The top 5 books that teach you to ask the right questions and get what you want

Photo from the personal archive of the material heroine

Photo from the personal archive of the material heroine

“We do not ask the right questions, we do not get the right information, we waste our time with the wrong people and we stop being interested, curious and have goals in life.”shares his thoughts team management partner Resolva Tatiana Daleed. Especially for Tatiana chose 5 books that will teach you how to get your way in every conversation with a client, boss or even your relatives.

I like to read! If the book “comes in”, then I look for any opportunity to read and read. With e-books, unfortunately, he made no friends. And now, by the way, one of the choices for gifts to friends from me is a book. I will tell you about my top 5 books that I would recommend you read.

1. Frank Sesno “How to know everything you need to know by asking the right questions”

In one of the workouts I learned that we stop moving because we do not ask questions. And we practically stop doing it, starting from … 19 years. More specifically, we ask the wrong questions without delving into the subject. Therefore, we do not receive valuable information, which can be the source of our personal growth, business growth, relationships, etc.

The book teaches how to ask questions to get the right answers. The ability to structure questions and present them correctly can be beneficial in all areas of life. The book is full of examples and moving stories about how questions, not answers, change our world.

Rob Fitzpatrick “Ask Mom”

This book is also about questions. This time we are talking about specific questions for customers: future, present and even past. This questioning technique is recommended when conducting interviews at CastDev in order to get the most complete feedback on a product or service and to understand if it is necessary to get involved in this or that story at all.

For a better understanding, I will quote an excerpt from the book’s commentary, given by Steve Blank, the startup movement guru: “Whether you receive really important information depends on the questions you ask. By the way, the most popular question is “Do you like our idea or product?” – it’s wrong. It is like asking your mother if she likes your idea: she loves you and will praise you anyway, without wanting to upset you. 99% of customers do the same.

3. Ayn Rand Atlas shrugged

Atlas Shrugged has long been a classic of business literature and combines fantasy and realism, utopia and dystopia. It is about the importance of developing your mind, being interested, being curious and having goals in life.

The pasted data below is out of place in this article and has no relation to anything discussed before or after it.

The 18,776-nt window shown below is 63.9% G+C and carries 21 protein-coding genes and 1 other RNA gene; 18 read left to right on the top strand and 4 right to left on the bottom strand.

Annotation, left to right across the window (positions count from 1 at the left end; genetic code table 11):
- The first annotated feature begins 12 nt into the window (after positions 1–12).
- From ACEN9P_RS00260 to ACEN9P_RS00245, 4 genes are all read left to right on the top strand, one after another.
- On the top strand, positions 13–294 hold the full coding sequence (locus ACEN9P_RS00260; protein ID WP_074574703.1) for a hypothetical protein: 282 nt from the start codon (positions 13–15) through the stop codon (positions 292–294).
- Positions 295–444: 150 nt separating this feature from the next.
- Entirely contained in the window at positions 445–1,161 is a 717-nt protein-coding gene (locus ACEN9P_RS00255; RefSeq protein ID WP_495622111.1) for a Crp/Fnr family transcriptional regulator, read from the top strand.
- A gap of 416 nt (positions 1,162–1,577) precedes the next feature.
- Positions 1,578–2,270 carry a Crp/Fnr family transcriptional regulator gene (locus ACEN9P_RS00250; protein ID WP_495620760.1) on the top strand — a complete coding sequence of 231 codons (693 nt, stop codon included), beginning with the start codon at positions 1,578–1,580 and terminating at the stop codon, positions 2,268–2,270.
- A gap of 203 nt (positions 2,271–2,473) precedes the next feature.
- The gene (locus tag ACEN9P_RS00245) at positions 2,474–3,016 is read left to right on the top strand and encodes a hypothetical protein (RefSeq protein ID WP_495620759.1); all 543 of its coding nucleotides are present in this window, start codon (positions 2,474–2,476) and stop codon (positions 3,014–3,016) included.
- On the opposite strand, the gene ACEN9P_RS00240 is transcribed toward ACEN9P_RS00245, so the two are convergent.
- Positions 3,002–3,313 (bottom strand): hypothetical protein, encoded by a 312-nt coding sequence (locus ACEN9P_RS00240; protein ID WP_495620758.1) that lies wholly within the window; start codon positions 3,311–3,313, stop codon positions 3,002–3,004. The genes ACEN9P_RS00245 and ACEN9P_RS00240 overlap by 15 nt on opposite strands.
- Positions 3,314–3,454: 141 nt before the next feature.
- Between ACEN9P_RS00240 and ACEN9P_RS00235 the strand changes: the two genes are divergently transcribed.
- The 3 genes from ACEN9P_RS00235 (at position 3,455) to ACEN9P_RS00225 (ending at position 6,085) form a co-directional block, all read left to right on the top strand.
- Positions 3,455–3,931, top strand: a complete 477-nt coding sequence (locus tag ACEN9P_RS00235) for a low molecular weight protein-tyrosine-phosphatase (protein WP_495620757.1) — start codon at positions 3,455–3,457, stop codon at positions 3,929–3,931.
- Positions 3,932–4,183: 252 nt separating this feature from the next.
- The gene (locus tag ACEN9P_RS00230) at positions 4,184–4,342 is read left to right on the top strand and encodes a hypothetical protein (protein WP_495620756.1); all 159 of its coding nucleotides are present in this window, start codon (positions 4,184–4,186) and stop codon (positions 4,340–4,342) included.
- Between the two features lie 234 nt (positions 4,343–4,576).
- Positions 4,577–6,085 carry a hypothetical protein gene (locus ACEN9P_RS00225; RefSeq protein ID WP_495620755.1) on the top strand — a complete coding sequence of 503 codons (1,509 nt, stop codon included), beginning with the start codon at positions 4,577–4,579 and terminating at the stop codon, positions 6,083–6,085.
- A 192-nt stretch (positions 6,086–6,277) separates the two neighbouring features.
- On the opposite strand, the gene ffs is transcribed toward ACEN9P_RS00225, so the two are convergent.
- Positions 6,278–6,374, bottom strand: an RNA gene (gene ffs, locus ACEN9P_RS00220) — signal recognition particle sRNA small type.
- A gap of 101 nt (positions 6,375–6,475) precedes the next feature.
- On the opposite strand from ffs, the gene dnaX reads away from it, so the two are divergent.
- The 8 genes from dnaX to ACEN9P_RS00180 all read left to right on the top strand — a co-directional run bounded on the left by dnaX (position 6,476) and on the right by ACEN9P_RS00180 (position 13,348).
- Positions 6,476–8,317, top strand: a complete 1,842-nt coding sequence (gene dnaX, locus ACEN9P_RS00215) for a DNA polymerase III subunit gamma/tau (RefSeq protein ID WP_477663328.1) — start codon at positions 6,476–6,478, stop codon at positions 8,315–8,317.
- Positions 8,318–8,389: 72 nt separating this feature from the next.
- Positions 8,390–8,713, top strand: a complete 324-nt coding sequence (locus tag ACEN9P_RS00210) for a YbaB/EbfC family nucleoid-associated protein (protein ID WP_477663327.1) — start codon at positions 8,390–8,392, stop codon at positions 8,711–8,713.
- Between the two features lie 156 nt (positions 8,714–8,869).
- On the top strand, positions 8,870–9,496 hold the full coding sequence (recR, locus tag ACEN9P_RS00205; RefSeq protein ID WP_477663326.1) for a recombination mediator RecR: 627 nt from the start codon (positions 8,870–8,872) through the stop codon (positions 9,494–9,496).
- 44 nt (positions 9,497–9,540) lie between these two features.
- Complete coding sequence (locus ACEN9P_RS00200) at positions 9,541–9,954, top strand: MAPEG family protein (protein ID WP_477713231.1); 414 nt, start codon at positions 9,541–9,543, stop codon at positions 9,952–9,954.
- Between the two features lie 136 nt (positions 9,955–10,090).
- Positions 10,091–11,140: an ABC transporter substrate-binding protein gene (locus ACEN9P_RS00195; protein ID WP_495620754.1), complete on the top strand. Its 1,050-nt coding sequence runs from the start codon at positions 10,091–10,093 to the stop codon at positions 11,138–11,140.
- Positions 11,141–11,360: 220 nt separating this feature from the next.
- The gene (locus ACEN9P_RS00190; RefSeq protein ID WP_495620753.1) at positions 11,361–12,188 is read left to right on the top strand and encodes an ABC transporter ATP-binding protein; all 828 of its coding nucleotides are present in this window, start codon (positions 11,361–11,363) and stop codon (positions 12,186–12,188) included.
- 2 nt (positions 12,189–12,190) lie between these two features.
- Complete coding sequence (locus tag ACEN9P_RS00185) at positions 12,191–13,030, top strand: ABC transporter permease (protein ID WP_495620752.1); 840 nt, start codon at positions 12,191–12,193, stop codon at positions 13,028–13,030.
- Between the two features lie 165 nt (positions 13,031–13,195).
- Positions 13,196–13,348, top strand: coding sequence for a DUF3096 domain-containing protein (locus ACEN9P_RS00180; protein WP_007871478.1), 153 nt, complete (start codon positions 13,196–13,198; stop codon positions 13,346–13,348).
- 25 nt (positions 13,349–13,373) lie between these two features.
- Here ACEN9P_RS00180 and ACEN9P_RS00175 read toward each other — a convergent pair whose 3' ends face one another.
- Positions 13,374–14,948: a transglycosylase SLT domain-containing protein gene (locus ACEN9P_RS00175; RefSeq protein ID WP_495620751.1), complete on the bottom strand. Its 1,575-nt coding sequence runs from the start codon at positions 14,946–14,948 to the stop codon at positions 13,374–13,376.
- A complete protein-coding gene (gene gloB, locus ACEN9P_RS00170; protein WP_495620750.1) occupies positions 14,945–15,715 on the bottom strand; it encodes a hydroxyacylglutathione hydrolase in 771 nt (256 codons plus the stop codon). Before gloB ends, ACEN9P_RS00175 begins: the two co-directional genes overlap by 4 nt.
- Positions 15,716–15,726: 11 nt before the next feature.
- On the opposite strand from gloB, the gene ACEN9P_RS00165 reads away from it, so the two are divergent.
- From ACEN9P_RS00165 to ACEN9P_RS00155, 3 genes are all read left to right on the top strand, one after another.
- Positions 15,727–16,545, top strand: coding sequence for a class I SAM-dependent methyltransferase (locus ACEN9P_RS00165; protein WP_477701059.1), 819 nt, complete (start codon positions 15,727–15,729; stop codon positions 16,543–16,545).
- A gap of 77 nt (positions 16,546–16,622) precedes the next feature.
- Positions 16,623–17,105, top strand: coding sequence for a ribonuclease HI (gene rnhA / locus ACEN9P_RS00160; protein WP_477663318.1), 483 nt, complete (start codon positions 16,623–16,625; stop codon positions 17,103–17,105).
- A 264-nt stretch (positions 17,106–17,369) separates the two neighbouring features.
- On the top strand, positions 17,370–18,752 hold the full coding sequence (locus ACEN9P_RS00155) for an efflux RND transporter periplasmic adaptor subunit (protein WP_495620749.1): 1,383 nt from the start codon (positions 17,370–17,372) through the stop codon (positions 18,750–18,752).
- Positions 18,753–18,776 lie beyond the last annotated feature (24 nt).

Ayn Rand talks about strong people who are not afraid to act against the whole world because they believe in themselves. Not to mention that the book is easy to read, but leaves a pleasant aftertaste.

For me, this is a book about business, more specifically about business life. Reading the book, it was as if I was living the life of the protagonist, and it may not be modest enough, but I found parallels with myself. Go ahead, whatever happens, do not betray yourself and others and you will be rewarded! This is what inspires me and what I still believe in.

4. Mark Goulston “How to talk to golales”

Yes, sometimes you have to do that too! But I read the book because I was interested in the title. As a result, I received clear instructions on how not to spend too much energy on destructive discussions and how not to become the other side in a dialogue when you are considered an asshole).

The book contains quite good tricks by the author on how to “pass on to people”, how to present his opinion and arguments, on the need not to “trigger” such a model of behavior. And also about the fact that you do not have to classify every person who is unpleasant to you as “idiots” – maybe it is just a temporary blur or living conditions.

5. Roger Dooley “Neuromarketing. How to influence the consumer subconscious

A book for complex but simple language. We can say that this is a collection of recipes for improving business efficiency. There are no ready-made solutions on the pages, but they give food for thought and recommendations. Many specific examples suitable to test your own hypotheses here and now in practice. In this book, marketers, salespeople and company executives will learn useful things about themselves.

If you understand how your customers’ minds work, you can get much better results with less time and effort. The book explains how to tailor neuroscience and behavioral research to marketing goals and understand patterns in consumer decision making.


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